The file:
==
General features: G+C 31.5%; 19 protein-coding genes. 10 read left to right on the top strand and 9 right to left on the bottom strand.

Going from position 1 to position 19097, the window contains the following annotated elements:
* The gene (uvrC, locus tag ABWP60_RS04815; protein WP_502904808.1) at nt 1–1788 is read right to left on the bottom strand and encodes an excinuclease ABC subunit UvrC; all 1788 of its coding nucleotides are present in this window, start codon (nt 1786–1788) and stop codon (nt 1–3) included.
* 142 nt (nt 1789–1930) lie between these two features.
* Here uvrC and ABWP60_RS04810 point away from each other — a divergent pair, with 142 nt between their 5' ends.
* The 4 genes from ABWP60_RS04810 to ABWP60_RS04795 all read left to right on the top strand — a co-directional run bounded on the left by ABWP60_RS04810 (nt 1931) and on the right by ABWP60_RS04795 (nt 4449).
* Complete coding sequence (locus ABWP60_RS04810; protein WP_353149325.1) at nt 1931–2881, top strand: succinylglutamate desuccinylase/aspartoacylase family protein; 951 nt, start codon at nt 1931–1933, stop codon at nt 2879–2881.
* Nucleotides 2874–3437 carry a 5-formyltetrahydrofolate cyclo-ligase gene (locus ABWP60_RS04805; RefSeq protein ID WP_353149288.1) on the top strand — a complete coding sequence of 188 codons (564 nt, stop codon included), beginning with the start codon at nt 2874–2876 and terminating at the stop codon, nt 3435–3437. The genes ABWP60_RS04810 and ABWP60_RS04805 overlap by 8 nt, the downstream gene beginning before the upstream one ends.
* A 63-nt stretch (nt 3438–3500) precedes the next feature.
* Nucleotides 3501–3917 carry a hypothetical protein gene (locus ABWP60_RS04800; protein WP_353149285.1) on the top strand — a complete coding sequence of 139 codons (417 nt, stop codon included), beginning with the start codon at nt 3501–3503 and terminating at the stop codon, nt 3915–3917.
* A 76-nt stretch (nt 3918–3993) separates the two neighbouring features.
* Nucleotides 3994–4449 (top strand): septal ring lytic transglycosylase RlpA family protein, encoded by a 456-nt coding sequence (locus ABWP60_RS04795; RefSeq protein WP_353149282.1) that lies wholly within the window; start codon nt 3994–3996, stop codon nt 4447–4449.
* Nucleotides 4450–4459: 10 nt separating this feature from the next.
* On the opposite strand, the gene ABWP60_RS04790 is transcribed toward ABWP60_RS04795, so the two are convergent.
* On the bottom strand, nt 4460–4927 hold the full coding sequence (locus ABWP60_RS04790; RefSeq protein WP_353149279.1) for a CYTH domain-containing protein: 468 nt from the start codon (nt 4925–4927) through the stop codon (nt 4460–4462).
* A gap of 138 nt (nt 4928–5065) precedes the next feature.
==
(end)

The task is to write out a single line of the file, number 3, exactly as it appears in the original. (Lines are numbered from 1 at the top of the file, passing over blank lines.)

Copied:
* The gene (uvrC, locus tag ABWP60_RS04815; protein WP_502904808.1) at nt 1–1788 is read right to left on the bottom strand and encodes an excinuclease ABC subunit UvrC; all 1788 of its coding nucleotides are present in this window, start codon (nt 1786–1788) and stop codon (nt 1–3) included.